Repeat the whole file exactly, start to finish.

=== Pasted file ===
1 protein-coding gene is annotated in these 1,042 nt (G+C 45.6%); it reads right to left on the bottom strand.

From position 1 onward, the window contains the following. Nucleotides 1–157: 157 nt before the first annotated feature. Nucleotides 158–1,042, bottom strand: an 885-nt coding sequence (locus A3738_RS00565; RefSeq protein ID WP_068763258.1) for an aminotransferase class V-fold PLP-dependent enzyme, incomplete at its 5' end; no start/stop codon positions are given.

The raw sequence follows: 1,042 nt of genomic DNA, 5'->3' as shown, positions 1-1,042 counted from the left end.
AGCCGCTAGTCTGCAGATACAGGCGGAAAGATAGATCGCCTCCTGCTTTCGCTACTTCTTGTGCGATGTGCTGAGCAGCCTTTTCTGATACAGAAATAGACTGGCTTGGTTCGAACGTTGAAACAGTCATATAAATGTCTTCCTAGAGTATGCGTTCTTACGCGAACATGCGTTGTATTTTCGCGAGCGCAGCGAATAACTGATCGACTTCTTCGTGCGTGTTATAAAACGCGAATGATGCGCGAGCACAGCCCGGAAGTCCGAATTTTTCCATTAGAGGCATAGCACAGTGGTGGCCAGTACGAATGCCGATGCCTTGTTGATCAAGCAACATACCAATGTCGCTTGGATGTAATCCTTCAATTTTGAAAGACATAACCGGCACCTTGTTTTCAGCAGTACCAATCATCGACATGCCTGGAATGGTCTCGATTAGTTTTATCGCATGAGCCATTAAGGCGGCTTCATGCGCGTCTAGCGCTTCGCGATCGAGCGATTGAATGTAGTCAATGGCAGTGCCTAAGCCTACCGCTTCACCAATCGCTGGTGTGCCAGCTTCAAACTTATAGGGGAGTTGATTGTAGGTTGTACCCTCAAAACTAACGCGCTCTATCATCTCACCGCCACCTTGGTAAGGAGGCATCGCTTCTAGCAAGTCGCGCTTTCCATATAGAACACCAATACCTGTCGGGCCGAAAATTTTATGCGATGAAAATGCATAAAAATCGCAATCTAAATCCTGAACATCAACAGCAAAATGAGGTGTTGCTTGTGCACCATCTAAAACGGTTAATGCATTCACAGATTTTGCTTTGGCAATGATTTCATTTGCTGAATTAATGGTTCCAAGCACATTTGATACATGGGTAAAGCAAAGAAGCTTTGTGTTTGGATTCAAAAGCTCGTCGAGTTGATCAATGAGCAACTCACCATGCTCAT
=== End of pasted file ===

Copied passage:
1 protein-coding gene is annotated in these 1,042 nt (G+C 45.6%); it reads right to left on the bottom strand.

From position 1 onward, the window contains the following. Nucleotides 1–157: 157 nt before the first annotated feature. Nucleotides 158–1,042, bottom strand: an 885-nt coding sequence (locus A3738_RS00565; RefSeq protein ID WP_068763258.1) for an aminotransferase class V-fold PLP-dependent enzyme, incomplete at its 5' end; no start/stop codon positions are given.

The raw sequence follows: 1,042 nt of genomic DNA, 5'->3' as shown, positions 1-1,042 counted from the left end.
AGCCGCTAGTCTGCAGATACAGGCGGAAAGATAGATCGCCTCCTGCTTTCGCTACTTCTTGTGCGATGTGCTGAGCAGCCTTTTCTGATACAGAAATAGACTGGCTTGGTTCGAACGTTGAAACAGTCATATAAATGTCTTCCTAGAGTATGCGTTCTTACGCGAACATGCGTTGTATTTTCGCGAGCGCAGCGAATAACTGATCGACTTCTTCGTGCGTGTTATAAAACGCGAATGATGCGCGAGCACAGCCCGGAAGTCCGAATTTTTCCATTAGAGGCATAGCACAGTGGTGGCCAGTACGAATGCCGATGCCTTGTTGATCAAGCAACATACCAATGTCGCTTGGATGTAATCCTTCAATTTTGAAAGACATAACCGGCACCTTGTTTTCAGCAGTACCAATCATCGACATGCCTGGAATGGTCTCGATTAGTTTTATCGCATGAGCCATTAAGGCGGCTTCATGCGCGTCTAGCGCTTCGCGATCGAGCGATTGAATGTAGTCAATGGCAGTGCCTAAGCCTACCGCTTCACCAATCGCTGGTGTGCCAGCTTCAAACTTATAGGGGAGTTGATTGTAGGTTGTACCCTCAAAACTAACGCGCTCTATCATCTCACCGCCACCTTGGTAAGGAGGCATCGCTTCTAGCAAGTCGCGCTTTCCATATAGAACACCAATACCTGTCGGGCCGAAAATTTTATGCGATGAAAATGCATAAAAATCGCAATCTAAATCCTGAACATCAACAGCAAAATGAGGTGTTGCTTGTGCACCATCTAAAACGGTTAATGCATTCACAGATTTTGCTTTGGCAATGATTTCATTTGCTGAATTAATGGTTCCAAGCACATTTGATACATGGGTAAAGCAAAGAAGCTTTGTGTTTGGATTCAAAAGCTCGTCGAGTTGATCAATGAGCAACTCACCATGCTCAT